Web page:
Blackpool Council is considering allowing some residents to pay £250 for a parking bay outside their house

Similar schemes have been introduced in other towns
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Proposals to allow disabled people to have personal on-street parking spaces outside their homes have been put on hold after concerns were raised.

Blackpool Council's highways teams have been contacted by a number of disabled residents seeking to have a bay marked out on the road, which they would pay £250 to the council for. Applicants would also have to meet certain criteria to qualify for a bay, such as being eligible for a blue badge.

Disabled people could pay for their own parking spaceDisabled people could pay for their own parking space
Disabled people could pay for their own parking space
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But the restriction would not be enforceable meaning other drivers would still be able to park there. Many disabled residents in Blackpool already have signs on their property asking drivers not to park outside their homes as access is required - but these are also advisory only and unenforceable.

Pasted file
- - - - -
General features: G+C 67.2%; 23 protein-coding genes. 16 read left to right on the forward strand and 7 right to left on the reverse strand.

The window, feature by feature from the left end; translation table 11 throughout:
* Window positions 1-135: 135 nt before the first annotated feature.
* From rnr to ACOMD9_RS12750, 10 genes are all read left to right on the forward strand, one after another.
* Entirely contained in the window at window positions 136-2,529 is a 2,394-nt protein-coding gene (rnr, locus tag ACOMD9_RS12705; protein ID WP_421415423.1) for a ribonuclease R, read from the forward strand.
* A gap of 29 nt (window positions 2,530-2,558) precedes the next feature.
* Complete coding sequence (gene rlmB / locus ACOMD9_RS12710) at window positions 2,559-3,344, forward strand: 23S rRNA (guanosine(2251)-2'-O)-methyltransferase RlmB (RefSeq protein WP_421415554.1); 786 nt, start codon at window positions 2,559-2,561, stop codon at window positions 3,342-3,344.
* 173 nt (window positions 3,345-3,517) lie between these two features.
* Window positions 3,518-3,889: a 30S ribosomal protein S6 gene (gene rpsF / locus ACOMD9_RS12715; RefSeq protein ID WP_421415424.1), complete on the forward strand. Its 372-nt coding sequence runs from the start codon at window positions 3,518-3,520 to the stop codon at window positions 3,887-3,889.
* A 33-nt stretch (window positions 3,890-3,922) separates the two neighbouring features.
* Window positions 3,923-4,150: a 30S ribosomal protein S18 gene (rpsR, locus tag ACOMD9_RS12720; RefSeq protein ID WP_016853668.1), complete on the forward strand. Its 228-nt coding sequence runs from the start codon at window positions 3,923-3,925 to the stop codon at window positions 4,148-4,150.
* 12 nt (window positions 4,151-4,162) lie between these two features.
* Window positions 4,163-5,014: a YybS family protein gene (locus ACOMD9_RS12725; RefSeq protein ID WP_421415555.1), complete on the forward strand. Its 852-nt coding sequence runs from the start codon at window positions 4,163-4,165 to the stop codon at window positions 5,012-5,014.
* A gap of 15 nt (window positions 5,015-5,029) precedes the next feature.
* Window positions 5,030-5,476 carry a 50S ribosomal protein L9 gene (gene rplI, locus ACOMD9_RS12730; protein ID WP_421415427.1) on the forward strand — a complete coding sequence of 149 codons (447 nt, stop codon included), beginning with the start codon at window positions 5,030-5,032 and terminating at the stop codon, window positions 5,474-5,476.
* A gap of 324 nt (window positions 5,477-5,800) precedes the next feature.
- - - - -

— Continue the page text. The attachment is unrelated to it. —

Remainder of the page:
Similar schemes have been successfully introduced in other towns, but councillors questioned whether it would work in Blackpool where there is more demand for on-street parking especially in tourism areas. It meant drivers were more likely to ignore the restriction and park there anyway knowing they could not be given a parking ticket.

Members of the Climate Change and Environment Scrutiny Committee agreed to defer a decision to enable their concerns to be explored further.

A report presented to the committee said: "In certain specific circumstances, it might be feasible to designate a section of the highway with an advisory disabled parking bay. Such bays are considered to assist residents facing significant health challenges that impact their mobility, allowing them to park closer to their residence.It's crucial to note that markings provided under this scheme are advisory and lack legal standing."

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Coun Diane Mitchell said the scheme could be problematic in busy tourism areas "where it is already difficult to park". Other concerns were that a disabled bay paid for by one resident could be used by other disabled residents in the same street at no cost.

Coun Alistair Humphreys said he believed disabled parking was already "disrespected through the town", while other committee members warned there could be multiple bays in one street making parking difficult for other residents.

The report adds the effectiveness of the scheme would depend "on the cooperation of neighbours in keeping the space clear for the applicant."